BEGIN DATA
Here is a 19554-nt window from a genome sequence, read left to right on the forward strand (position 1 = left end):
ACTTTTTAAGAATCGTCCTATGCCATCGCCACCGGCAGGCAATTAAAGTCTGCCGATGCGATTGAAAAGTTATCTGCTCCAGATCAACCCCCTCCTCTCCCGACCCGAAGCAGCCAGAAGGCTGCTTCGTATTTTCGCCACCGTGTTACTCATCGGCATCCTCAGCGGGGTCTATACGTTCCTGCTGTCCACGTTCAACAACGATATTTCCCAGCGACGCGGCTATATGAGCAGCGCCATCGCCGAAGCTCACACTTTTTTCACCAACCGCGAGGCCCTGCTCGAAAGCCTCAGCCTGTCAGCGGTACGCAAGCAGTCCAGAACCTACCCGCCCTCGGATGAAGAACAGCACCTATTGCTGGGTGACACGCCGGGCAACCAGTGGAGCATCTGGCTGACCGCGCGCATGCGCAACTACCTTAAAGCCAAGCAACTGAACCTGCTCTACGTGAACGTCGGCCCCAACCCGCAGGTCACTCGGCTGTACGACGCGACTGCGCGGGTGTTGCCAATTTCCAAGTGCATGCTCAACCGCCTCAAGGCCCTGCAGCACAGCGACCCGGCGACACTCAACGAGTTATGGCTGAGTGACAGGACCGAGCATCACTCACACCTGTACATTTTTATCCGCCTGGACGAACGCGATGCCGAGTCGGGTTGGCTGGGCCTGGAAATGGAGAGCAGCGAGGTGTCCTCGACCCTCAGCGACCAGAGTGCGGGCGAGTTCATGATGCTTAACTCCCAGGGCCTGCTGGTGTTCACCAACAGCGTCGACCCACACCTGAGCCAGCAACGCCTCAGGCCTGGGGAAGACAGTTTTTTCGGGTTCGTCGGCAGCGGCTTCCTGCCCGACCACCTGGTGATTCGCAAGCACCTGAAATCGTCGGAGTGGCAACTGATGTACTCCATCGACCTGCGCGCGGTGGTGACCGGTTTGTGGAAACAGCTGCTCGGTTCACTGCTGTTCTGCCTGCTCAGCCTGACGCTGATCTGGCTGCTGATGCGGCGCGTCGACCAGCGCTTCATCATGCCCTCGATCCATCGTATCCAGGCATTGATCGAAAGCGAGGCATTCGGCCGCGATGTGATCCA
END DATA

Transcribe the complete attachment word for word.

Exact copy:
Here is a 19554-nt window from a genome sequence, read left to right on the forward strand (position 1 = left end):
ACTTTTTAAGAATCGTCCTATGCCATCGCCACCGGCAGGCAATTAAAGTCTGCCGATGCGATTGAAAAGTTATCTGCTCCAGATCAACCCCCTCCTCTCCCGACCCGAAGCAGCCAGAAGGCTGCTTCGTATTTTCGCCACCGTGTTACTCATCGGCATCCTCAGCGGGGTCTATACGTTCCTGCTGTCCACGTTCAACAACGATATTTCCCAGCGACGCGGCTATATGAGCAGCGCCATCGCCGAAGCTCACACTTTTTTCACCAACCGCGAGGCCCTGCTCGAAAGCCTCAGCCTGTCAGCGGTACGCAAGCAGTCCAGAACCTACCCGCCCTCGGATGAAGAACAGCACCTATTGCTGGGTGACACGCCGGGCAACCAGTGGAGCATCTGGCTGACCGCGCGCATGCGCAACTACCTTAAAGCCAAGCAACTGAACCTGCTCTACGTGAACGTCGGCCCCAACCCGCAGGTCACTCGGCTGTACGACGCGACTGCGCGGGTGTTGCCAATTTCCAAGTGCATGCTCAACCGCCTCAAGGCCCTGCAGCACAGCGACCCGGCGACACTCAACGAGTTATGGCTGAGTGACAGGACCGAGCATCACTCACACCTGTACATTTTTATCCGCCTGGACGAACGCGATGCCGAGTCGGGTTGGCTGGGCCTGGAAATGGAGAGCAGCGAGGTGTCCTCGACCCTCAGCGACCAGAGTGCGGGCGAGTTCATGATGCTTAACTCCCAGGGCCTGCTGGTGTTCACCAACAGCGTCGACCCACACCTGAGCCAGCAACGCCTCAGGCCTGGGGAAGACAGTTTTTTCGGGTTCGTCGGCAGCGGCTTCCTGCCCGACCACCTGGTGATTCGCAAGCACCTGAAATCGTCGGAGTGGCAACTGATGTACTCCATCGACCTGCGCGCGGTGGTGACCGGTTTGTGGAAACAGCTGCTCGGTTCACTGCTGTTCTGCCTGCTCAGCCTGACGCTGATCTGGCTGCTGATGCGGCGCGTCGACCAGCGCTTCATCATGCCCTCGATCCATCGTATCCAGGCATTGATCGAAAGCGAGGCATTCGGCCGCGATGTGATCCA